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rowheels : are there any rowheels users out there ? thoughts? opinions etc.

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    rowheels : are there any rowheels users out there ? thoughts? opinions etc.

    I was at PT today and they had me try a set of rowheels.
    Took 20 minutes to get the basic hang of them, but still pretty squirly.
    I thought they were going to be a bit of a joke, but after trying them am now quite interested, going to give them another go.
    I was thinking I could use them around the house initially where I do 90% of my pushing and swap to outside wheels which are normal.
    or put them on to exercise an hour a day kind of thing.

    Wondering if we have anyone out there who used them regularly, or has tried them for an extended period.

    What was the verdict and thoughts? positive/negative

    http://rowheels.com/

    #2
    they look intersting could they be used as daily wheels
    to alcohol the cause of-and solution to-all of lifes problems [homer simpson]

    Comment


      #3
      I am told they are intended as daily wheels....
      I may not say this out loud, but if I went a head with them I think I would use them as exercise wheels. do a couple of laps of the block with them every day kind of thing.
      but if they worked really well maybe I would use them all the time.
      They are heavy for sure when compared to spinergy wheels.

      Comment


        #4
        The USP of the wheels is that 'pulling muscles' are stronger than 'pushing muscles'. But when you watch the videos the user pulls the wheels from 3 o'clock to 12 'o'clock, and pushes from 12 o'clock to 9 o'clock. The exact opposite of how you propel conventional wheels so really it's a zero sum gain.
        Personally I think they're a bit gimmicky.
        With the Rowheels you are pulling but only for half the stroke, same as you are with conventional wheels?
        eqpt - rigid chair, 2 scooters, crutches/sticks/frames, assistance cat.

        Comment


          #5
          I've only used them once so far for 40 minutes, and like you, thought they'd be a bit of a joke.
          I'm going to try them a few more times, my verdict is still out, but have to admit way more promising than I thought they'd be.
          If I can master them and wheelie with them, I can definitely see them being a great exercise alternative.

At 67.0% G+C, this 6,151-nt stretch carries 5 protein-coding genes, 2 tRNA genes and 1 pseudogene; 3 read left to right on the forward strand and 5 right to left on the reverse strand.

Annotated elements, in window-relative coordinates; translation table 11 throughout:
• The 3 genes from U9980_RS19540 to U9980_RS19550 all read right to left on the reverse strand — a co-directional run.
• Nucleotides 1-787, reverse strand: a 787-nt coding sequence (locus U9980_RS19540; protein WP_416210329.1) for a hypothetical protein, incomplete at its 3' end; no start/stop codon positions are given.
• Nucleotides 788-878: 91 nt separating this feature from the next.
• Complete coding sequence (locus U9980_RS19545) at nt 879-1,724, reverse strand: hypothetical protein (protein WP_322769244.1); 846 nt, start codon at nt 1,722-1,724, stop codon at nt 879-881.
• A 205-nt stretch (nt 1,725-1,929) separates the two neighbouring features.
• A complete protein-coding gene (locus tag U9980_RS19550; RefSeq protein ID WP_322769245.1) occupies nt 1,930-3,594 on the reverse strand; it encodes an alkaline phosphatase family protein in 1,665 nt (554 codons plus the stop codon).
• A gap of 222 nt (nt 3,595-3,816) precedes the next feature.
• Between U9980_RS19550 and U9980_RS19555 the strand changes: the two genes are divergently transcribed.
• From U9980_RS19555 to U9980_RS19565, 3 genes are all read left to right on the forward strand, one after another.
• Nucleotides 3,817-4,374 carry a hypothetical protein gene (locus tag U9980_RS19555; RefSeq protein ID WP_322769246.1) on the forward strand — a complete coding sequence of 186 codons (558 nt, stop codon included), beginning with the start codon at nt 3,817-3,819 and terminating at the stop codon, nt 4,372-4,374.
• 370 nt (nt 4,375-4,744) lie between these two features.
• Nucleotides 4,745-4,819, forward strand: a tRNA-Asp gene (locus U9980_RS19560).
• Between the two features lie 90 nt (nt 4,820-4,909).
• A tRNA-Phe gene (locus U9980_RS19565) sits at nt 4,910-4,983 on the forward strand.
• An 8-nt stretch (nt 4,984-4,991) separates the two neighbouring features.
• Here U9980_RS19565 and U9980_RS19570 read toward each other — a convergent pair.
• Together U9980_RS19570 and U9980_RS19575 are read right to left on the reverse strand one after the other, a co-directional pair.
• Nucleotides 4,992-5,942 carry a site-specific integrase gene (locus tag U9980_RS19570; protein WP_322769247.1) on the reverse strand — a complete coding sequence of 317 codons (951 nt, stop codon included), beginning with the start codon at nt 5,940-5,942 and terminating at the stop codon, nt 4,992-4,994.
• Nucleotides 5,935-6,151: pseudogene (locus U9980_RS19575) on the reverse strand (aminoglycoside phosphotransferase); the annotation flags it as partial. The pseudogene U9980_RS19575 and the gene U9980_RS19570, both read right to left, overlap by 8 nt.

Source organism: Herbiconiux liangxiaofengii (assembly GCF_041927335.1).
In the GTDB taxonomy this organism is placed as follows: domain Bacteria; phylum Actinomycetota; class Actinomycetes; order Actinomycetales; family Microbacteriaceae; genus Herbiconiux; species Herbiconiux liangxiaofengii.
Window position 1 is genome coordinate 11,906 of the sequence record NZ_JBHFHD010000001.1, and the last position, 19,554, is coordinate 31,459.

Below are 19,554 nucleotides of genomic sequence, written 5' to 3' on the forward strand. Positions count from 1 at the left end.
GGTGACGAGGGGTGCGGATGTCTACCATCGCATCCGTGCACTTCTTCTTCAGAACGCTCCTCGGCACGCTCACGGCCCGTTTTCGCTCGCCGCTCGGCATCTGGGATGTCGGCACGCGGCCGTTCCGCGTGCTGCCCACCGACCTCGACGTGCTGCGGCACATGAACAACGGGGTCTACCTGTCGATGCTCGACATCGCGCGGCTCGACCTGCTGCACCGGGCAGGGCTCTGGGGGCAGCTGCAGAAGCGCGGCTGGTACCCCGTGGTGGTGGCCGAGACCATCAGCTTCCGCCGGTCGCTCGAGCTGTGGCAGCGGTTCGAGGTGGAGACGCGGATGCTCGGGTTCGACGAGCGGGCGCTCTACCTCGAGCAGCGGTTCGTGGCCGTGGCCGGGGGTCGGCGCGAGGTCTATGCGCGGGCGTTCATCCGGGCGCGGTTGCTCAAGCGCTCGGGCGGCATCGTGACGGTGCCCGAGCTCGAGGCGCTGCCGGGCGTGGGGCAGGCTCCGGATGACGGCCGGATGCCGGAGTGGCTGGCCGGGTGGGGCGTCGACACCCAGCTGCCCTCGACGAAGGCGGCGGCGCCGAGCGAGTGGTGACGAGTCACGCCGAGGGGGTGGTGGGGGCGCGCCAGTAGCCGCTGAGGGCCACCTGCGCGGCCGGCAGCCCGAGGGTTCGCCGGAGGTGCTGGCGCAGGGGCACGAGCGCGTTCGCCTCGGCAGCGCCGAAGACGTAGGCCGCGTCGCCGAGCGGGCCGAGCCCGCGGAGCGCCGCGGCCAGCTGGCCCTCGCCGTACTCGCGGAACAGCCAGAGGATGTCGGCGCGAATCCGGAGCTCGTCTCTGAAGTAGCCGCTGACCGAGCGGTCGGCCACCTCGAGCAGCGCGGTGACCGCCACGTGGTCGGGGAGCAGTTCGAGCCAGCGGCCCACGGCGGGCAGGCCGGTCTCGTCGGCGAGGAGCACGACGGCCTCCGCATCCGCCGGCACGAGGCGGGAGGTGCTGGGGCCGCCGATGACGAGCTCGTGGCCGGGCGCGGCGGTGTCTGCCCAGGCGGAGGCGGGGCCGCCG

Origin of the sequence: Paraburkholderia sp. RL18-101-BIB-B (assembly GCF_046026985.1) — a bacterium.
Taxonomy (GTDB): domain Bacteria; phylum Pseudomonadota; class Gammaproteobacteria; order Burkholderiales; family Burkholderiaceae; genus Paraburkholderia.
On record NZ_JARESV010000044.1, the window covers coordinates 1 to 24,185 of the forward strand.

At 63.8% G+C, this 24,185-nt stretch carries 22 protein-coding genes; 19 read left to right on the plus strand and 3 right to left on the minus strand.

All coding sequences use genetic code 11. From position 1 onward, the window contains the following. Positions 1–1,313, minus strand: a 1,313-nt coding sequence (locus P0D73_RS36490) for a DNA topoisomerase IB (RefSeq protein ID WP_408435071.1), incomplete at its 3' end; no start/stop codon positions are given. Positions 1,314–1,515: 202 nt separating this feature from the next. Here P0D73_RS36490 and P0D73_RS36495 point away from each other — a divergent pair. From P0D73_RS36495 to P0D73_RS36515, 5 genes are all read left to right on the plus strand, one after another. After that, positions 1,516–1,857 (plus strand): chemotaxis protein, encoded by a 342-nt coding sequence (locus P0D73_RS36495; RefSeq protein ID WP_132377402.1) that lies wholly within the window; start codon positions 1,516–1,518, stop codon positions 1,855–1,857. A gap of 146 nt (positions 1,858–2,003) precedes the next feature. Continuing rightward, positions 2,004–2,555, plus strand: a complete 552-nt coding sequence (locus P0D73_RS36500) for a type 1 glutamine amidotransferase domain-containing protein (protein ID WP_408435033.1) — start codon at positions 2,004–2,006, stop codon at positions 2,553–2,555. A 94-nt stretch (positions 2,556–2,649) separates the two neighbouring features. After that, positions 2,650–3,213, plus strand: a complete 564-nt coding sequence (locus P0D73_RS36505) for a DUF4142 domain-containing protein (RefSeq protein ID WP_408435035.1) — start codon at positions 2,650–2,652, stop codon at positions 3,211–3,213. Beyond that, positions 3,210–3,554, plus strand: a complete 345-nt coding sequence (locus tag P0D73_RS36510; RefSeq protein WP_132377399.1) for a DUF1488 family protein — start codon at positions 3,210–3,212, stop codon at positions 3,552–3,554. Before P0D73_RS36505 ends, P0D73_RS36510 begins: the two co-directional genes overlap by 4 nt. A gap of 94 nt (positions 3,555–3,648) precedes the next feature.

I chair overall width is at it's maximum for my living space, so if they add any width to my chair I'll be screwed.

          Someone somewhere must be using them !!!!





          Originally posted by Night_Owl View Post
          The USP of the wheels is that 'pulling muscles' are stronger than 'pushing muscles'. But when you watch the videos the user pulls the wheels from 3 o'clock to 12 'o'clock, and pushes from 12 o'clock to 9 o'clock. The exact opposite of how you propel conventional wheels so really it's a zero sum gain.
          Personally I think they're a bit gimmicky.
          With the Rowheels you are pulling but only for half the stroke, same as you are with conventional wheels?

          Comment


            #6
            Originally posted by NW-Will View Post
            I was at PT today and they had me try a set of rowheels.
            Took 20 minutes to get the basic hang of them, but still pretty squirly.
            I thought they were going to be a bit of a joke, but after trying them am now quite interested, going to give them another go.
            I was thinking I could use them around the house initially where I do 90% of my pushing and swap to outside wheels which are normal.
            or put them on to exercise an hour a day kind of thing.

            Wondering if we have anyone out there who used them regularly, or has tried them for an extended period.

            What was the verdict and thoughts? positive/negative

            http://rowheels.com/